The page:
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Tennessee mayor: Barber didn’t seem suicidal

CLARKSVILLE, Tenn. (AP ) — A barber who killed himself at a City Council meeting Thursday hadn’t seemed suicidal during a private meeting three weeks earlier, the mayor said Friday.

“It’s a sad situation,” Mayor Johnny Piper told Nashville’s WTVF-TV. “You don’t ... know what people go through in life.”

Piper had met with Ronald “Bo” Ward and his wife after the barber requested a meeting about his rezoning request. When that request was denied by a 5-7 vote Thursday night, Ward pulled out a small handgun and shot himself in the head.

“Y’all have put me under ... I’m out of here,” Ward said before firing.

Ward had said he needed his home to be rezoned as commercial to increase his property value. That would allow him to secure a loan to offset debt he incurred expanding his shop, which is in another location near the Fort Campbell Army post.

Missy Graham, the mayor’s spokeswoman, told The Associated Press on Friday that part of the mayor’s discussion with Ward and his wife was about Ward’s financial situation, but he had not seemed suicidal.

“Nothing would have given him (Piper) any indication that this was going to happen,” she said.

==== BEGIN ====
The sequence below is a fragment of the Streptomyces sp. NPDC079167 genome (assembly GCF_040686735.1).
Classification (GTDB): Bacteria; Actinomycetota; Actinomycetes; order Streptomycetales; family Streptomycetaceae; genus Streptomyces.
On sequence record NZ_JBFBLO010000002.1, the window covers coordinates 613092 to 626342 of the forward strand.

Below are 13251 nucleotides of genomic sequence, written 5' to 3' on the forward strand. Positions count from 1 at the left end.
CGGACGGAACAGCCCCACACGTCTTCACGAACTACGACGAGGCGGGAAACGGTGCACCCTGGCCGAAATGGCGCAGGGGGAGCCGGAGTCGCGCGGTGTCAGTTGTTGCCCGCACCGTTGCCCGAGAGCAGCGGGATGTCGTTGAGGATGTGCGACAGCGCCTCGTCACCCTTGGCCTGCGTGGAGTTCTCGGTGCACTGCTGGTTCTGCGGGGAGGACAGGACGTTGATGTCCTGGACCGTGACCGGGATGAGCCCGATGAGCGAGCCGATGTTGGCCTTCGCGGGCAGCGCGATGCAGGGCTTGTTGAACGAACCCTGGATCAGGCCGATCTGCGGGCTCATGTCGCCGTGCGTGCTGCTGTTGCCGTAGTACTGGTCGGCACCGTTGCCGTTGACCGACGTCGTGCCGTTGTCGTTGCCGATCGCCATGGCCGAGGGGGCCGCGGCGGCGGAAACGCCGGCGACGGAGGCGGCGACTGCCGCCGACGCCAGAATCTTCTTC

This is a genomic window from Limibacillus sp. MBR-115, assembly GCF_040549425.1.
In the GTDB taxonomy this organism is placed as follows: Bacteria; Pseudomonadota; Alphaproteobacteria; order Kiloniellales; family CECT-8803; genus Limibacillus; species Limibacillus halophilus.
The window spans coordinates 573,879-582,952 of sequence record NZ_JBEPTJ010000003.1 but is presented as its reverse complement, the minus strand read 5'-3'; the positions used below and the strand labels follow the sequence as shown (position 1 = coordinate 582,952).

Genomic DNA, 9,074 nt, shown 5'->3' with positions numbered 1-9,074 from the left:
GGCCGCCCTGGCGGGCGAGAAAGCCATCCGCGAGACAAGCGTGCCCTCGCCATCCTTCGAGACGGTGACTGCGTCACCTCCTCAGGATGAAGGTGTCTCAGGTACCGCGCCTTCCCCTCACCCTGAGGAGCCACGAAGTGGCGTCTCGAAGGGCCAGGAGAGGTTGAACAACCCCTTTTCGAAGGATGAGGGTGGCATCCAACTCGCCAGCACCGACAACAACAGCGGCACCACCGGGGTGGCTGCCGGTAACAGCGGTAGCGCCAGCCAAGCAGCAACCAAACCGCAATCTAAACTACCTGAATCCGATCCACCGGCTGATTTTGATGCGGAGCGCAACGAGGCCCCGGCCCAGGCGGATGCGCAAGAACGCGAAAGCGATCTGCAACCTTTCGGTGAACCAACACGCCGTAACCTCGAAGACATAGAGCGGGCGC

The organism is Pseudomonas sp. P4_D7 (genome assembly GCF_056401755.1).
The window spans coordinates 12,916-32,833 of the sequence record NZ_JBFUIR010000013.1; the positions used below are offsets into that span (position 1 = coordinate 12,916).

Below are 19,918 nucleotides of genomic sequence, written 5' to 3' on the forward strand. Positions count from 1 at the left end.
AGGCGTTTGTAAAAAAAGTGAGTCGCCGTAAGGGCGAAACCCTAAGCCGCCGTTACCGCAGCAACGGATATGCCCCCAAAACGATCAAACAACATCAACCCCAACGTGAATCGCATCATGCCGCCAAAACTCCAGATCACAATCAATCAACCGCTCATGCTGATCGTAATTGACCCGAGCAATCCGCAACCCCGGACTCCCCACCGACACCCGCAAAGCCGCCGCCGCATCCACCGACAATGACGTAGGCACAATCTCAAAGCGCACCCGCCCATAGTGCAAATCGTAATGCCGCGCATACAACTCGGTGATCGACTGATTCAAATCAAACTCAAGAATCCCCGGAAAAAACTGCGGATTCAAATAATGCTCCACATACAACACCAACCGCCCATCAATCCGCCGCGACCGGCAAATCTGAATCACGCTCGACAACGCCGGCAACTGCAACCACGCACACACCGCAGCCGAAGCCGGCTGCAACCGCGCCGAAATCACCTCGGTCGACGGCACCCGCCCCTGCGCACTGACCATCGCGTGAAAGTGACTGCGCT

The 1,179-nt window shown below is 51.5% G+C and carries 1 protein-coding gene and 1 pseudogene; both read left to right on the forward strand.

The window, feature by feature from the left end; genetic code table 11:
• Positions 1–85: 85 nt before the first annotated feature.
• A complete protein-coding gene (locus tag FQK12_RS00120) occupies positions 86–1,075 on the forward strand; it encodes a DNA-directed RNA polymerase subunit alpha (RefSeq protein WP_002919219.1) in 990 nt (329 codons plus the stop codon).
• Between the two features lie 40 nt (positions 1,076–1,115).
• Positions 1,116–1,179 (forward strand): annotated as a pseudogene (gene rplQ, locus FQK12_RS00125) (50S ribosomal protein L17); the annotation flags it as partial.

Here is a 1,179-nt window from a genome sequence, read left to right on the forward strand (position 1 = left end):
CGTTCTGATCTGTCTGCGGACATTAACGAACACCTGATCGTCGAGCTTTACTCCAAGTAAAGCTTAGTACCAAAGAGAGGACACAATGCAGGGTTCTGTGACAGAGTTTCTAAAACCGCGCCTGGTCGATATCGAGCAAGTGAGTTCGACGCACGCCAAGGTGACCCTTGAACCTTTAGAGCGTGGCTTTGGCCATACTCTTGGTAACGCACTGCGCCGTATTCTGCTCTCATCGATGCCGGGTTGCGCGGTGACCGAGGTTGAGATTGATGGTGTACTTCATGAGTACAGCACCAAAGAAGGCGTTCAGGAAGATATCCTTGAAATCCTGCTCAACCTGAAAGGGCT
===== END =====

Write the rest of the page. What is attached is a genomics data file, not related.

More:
Ward was well known for supporting soldiers from the nearby Fort Campbell Army post and was once recognized by its former commander, Gen. David Petraeus. His barbershop was often visited by media reporting on the local economic impact of thousands of soldiers with the 101st Airborne Division being deployed to Iraq.

“He treated soldiers like his own children,” said George Heath, a longtime patron of Bo’s Barber Shop and the Fort Campbell public affairs officer.

In 2004, former Fort Campbell commander Gen. David Petraeus, now the top U.S. military commander in Iraq, sent Ward a postcard during the division’s first deployment to Iraq, thanking him for keeping his shop open during the deployment and “giving haircuts to children of our families.”

The current commander of the 101st, Maj. Gen. Jeffrey Schloesser, said Ward was well known by soldiers from generals to privates.

Copyright 2005 Associated Press. All rights reserved. This material may not be published, broadcast, rewritten or redistributed.

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